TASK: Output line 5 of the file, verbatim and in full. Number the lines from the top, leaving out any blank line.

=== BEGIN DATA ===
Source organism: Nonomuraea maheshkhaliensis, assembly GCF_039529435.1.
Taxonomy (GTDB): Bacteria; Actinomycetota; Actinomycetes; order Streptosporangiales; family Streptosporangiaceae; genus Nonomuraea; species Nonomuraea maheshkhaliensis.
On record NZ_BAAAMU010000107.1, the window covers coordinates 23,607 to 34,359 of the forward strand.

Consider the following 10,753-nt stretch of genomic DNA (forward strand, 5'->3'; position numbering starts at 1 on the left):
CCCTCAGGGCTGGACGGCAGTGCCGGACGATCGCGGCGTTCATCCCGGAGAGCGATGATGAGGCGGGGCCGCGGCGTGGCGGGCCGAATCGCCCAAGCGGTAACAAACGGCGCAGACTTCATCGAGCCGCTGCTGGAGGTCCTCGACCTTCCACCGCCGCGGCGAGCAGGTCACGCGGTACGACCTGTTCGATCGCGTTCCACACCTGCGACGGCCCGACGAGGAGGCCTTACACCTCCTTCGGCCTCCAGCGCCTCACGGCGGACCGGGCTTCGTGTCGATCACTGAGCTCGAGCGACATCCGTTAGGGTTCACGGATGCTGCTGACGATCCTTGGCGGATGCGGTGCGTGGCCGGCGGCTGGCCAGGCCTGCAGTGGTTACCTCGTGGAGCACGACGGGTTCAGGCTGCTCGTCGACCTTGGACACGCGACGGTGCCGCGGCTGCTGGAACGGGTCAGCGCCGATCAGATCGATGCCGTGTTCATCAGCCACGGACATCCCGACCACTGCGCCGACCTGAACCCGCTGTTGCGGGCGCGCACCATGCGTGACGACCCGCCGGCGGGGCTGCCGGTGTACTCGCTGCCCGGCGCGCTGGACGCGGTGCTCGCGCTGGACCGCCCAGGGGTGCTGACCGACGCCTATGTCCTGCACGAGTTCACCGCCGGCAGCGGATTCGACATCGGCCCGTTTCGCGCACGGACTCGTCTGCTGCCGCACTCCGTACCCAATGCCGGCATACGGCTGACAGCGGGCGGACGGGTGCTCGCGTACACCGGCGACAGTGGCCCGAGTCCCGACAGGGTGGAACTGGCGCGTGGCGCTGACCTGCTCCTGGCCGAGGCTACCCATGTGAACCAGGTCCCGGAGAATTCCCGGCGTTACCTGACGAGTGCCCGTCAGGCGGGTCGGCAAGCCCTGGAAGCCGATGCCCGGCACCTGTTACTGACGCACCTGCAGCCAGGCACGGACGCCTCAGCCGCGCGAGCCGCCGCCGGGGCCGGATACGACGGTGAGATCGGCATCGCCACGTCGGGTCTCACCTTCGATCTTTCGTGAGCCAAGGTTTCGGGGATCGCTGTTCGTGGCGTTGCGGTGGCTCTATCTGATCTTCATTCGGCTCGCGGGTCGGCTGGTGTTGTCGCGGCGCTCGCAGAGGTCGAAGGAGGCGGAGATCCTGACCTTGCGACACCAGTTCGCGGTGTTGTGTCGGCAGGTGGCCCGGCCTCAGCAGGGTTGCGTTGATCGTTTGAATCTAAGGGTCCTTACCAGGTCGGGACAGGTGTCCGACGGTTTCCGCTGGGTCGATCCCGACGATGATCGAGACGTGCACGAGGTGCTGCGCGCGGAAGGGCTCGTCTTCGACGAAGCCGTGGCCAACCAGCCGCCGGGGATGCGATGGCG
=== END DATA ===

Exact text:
CCCTCAGGGCTGGACGGCAGTGCCGGACGATCGCGGCGTTCATCCCGGAGAGCGATGATGAGGCGGGGCCGCGGCGTGGCGGGCCGAATCGCCCAAGCGGTAACAAACGGCGCAGACTTCATCGAGCCGCTGCTGGAGGTCCTCGACCTTCCACCGCCGCGGCGAGCAGGTCACGCGGTACGACCTGTTCGATCGCGTTCCACACCTGCGACGGCCCGACGAGGAGGCCTTACACCTCCTTCGGCCTCCAGCGCCTCACGGCGGACCGGGCTTCGTGTCGATCACTGAGCTCGAGCGACATCCGTTAGGGTTCACGGATGCTGCTGACGATCCTTGGCGGATGCGGTGCGTGGCCGGCGGCTGGCCAGGCCTGCAGTGGTTACCTCGTGGAGCACGACGGGTTCAGGCTGCTCGTCGACCTTGGACACGCGACGGTGCCGCGGCTGCTGGAACGGGTCAGCGCCGATCAGATCGATGCCGTGTTCATCAGCCACGGACATCCCGACCACTGCGCCGACCTGAACCCGCTGTTGCGGGCGCGCACCATGCGTGACGACCCGCCGGCGGGGCTGCCGGTGTACTCGCTGCCCGGCGCGCTGGACGCGGTGCTCGCGCTGGACCGCCCAGGGGTGCTGACCGACGCCTATGTCCTGCACGAGTTCACCGCCGGCAGCGGATTCGACATCGGCCCGTTTCGCGCACGGACTCGTCTGCTGCCGCACTCCGTACCCAATGCCGGCATACGGCTGACAGCGGGCGGACGGGTGCTCGCGTACACCGGCGACAGTGGCCCGAGTCCCGACAGGGTGGAACTGGCGCGTGGCGCTGACCTGCTCCTGGCCGAGGCTACCCATGTGAACCAGGTCCCGGAGAATTCCCGGCGTTACCTGACGAGTGCCCGTCAGGCGGGTCGGCAAGCCCTGGAAGCCGATGCCCGGCACCTGTTACTGACGCACCTGCAGCCAGGCACGGACGCCTCAGCCGCGCGAGCCGCCGCCGGGGCCGGATACGACGGTGAGATCGGCATCGCCACGTCGGGTCTCACCTTCGATCTTTCGTGAGCCAAGGTTTCGGGGATCGCTGTTCGTGGCGTTGCGGTGGCTCTATCTGATCTTCATTCGGCTCGCGGGTCGGCTGGTGTTGTCGCGGCGCTCGCAGAGGTCGAAGGAGGCGGAGATCCTGACCTTGCGACACCAGTTCGCGGTGTTGTGTCGGCAGGTGGCCCGGCCTCAGCAGGGTTGCGTTGATCGTTTGAATCTAAGGGTCCTTACCAGGTCGGGACAGGTGTCCGACGGTTTCCGCTGGGTCGATCCCGACGATGATCGAGACGTGCACGAGGTGCTGCGCGCGGAAGGGCTCGTCTTCGACGAAGCCGTGGCCAACCAGCCGCCGGGGATGCGATGGCG